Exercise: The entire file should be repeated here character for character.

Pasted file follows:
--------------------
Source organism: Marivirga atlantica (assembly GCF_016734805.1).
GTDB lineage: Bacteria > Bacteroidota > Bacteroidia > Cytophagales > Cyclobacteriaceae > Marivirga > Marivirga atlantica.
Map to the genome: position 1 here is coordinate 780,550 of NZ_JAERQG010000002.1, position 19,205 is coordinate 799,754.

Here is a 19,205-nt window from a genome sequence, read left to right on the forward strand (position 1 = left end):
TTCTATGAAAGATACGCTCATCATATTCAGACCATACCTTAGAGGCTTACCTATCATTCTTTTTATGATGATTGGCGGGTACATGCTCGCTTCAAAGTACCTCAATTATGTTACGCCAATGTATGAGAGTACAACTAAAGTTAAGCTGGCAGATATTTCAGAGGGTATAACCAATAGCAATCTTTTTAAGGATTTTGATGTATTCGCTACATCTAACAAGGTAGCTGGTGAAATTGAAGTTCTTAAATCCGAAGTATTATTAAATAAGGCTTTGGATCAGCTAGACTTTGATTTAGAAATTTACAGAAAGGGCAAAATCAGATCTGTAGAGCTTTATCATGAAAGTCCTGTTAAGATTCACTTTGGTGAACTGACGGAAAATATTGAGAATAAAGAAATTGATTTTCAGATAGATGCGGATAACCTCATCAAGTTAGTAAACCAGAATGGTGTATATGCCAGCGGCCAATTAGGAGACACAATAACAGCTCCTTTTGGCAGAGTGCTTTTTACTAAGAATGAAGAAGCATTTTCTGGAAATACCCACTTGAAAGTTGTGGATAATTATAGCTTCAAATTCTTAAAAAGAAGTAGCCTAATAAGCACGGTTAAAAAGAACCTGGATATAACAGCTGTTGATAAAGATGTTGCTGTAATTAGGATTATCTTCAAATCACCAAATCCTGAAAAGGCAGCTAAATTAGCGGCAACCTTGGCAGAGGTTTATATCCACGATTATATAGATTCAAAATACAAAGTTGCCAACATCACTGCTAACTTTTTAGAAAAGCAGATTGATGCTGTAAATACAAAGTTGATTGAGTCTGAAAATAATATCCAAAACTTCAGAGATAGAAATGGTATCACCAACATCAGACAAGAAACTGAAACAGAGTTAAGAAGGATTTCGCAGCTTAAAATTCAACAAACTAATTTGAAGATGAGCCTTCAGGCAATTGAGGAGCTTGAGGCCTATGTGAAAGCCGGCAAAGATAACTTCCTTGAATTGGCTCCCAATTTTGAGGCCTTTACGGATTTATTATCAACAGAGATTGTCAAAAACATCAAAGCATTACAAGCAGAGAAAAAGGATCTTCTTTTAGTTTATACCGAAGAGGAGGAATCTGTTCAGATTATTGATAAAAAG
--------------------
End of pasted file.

Source organism: Marivirga atlantica (assembly GCF_016734805.1).
GTDB lineage: Bacteria > Bacteroidota > Bacteroidia > Cytophagales > Cyclobacteriaceae > Marivirga > Marivirga atlantica.
Map to the genome: position 1 here is coordinate 780,550 of NZ_JAERQG010000002.1, position 19,205 is coordinate 799,754.

Here is a 19,205-nt window from a genome sequence, read left to right on the forward strand (position 1 = left end):
TTCTATGAAAGATACGCTCATCATATTCAGACCATACCTTAGAGGCTTACCTATCATTCTTTTTATGATGATTGGCGGGTACATGCTCGCTTCAAAGTACCTCAATTATGTTACGCCAATGTATGAGAGTACAACTAAAGTTAAGCTGGCAGATATTTCAGAGGGTATAACCAATAGCAATCTTTTTAAGGATTTTGATGTATTCGCTACATCTAACAAGGTAGCTGGTGAAATTGAAGTTCTTAAATCCGAAGTATTATTAAATAAGGCTTTGGATCAGCTAGACTTTGATTTAGAAATTTACAGAAAGGGCAAAATCAGATCTGTAGAGCTTTATCATGAAAGTCCTGTTAAGATTCACTTTGGTGAACTGACGGAAAATATTGAGAATAAAGAAATTGATTTTCAGATAGATGCGGATAACCTCATCAAGTTAGTAAACCAGAATGGTGTATATGCCAGCGGCCAATTAGGAGACACAATAACAGCTCCTTTTGGCAGAGTGCTTTTTACTAAGAATGAAGAAGCATTTTCTGGAAATACCCACTTGAAAGTTGTGGATAATTATAGCTTCAAATTCTTAAAAAGAAGTAGCCTAATAAGCACGGTTAAAAAGAACCTGGATATAACAGCTGTTGATAAAGATGTTGCTGTAATTAGGATTATCTTCAAATCACCAAATCCTGAAAAGGCAGCTAAATTAGCGGCAACCTTGGCAGAGGTTTATATCCACGATTATATAGATTCAAAATACAAAGTTGCCAACATCACTGCTAACTTTTTAGAAAAGCAGATTGATGCTGTAAATACAAAGTTGATTGAGTCTGAAAATAATATCCAAAACTTCAGAGATAGAAATGGTATCACCAACATCAGACAAGAAACTGAAACAGAGTTAAGAAGGATTTCGCAGCTTAAAATTCAACAAACTAATTTGAAGATGAGCCTTCAGGCAATTGAGGAGCTTGAGGCCTATGTGAAAGCCGGCAAAGATAACTTCCTTGAATTGGCTCCCAATTTTGAGGCCTTTACGGATTTATTATCAACAGAGATTGTCAAAAACATCAAAGCATTACAAGCAGAGAAAAAGGATCTTCTTTTAGTTTATACCGAAGAGGAGGAATCTGTTCAGATTATTGATAAAAAG